Perhaps not, but iPods seem to possess more personal value than a watch or a wallet. Credit cards can be replaced, but what about the hours spent compiling perfect playlists that may never have been backed up?

The number of reported stolen iPods is slight compared to other stolen items--and not even on record in Chicago--but the media's disproportionate interest in the story plays off fear more than anything else.

Thank you, media, for reflecting and never ever ever creating our disproportionate feras.

posted by Aaron S. Veenstra
The World at Large ... Permalink




More big BitTorrent sites sued, including maybe the biggest TV site:

In a press release issued today, the MPAA has filed lawsuits against six (6) independent BitTorrent indexing sites. This move comes as little surprise, as many of the MPAA's members also hold considerable interest in TV production as well. In addition, according to a recent survey by Envisional, TV piracy (especially on BitTorrent) as increased by 150%.


"Since we began shutting these sites down, the time that it takes to download a file on BitTorrent has increased exponentially which means the experience of downloading copyrighted films and TV shows is not what it used to be," said Glickman. "We intend to make it even worse. Protecting the television industry is essential."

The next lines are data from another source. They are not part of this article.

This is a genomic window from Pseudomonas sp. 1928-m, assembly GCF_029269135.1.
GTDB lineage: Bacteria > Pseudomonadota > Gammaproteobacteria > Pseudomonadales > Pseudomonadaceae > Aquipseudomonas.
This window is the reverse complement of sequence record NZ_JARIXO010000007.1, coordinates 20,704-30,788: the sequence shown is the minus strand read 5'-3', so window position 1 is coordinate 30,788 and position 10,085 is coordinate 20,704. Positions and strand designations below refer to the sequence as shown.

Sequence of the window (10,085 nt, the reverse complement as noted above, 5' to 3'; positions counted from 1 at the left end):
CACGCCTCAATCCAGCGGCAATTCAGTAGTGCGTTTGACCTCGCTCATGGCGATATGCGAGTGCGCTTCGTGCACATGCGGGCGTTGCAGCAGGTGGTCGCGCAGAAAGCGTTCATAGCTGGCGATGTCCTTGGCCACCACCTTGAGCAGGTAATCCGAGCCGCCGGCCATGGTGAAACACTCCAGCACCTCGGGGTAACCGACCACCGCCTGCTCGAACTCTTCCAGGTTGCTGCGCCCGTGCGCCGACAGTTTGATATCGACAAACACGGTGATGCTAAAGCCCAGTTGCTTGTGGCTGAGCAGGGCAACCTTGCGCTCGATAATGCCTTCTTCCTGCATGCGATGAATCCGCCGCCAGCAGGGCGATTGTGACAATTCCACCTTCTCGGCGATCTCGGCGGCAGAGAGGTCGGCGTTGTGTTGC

Whatever you say, Mr. Former Secretary of Agriculture.

posted by Aaron S. Veenstra
Technophunk ... Permalink




John Kerry, despite seeming to have given up hope almost immediately on the night of November 2, is clearly still on the campaign trail:

US Senator John F. Kerry said yesterday that he believes it's a mistake for the Massachusetts Democratic Party to include a plank in its official platform in support of same-sex marriage, saying that such a statement does not conform with the broad views of party members.

Kerry, who opposes same-sex marriage but supports civil unions, said in an interview with the Globe that he would prefer that the party not mention gay marriage in its platform, because Democrats continue to disagree on how to handle the issue.

''I'm opposed to it being in a platform. I think it's a mistake," Kerry said shortly after hosting a forum on his universal children's healthcare bill in Baton Rouge. ''I think it's the wrong thing, and I'm not sure it reflects the broad view of the Democratic Party in our state."

For fuck's sake, it's already law in Massachusetts. Kerry is suggesting that the state party not talk about supporting one of their positions which is the law of the state, the one place where the battle is basically won. The mountain came right to Mohammed's fucking doorstep on this one and he still doesn't want to climb the goddamn thing. Amazing. At this rate, Kerry will catch up to Bush by roughly mid-2006.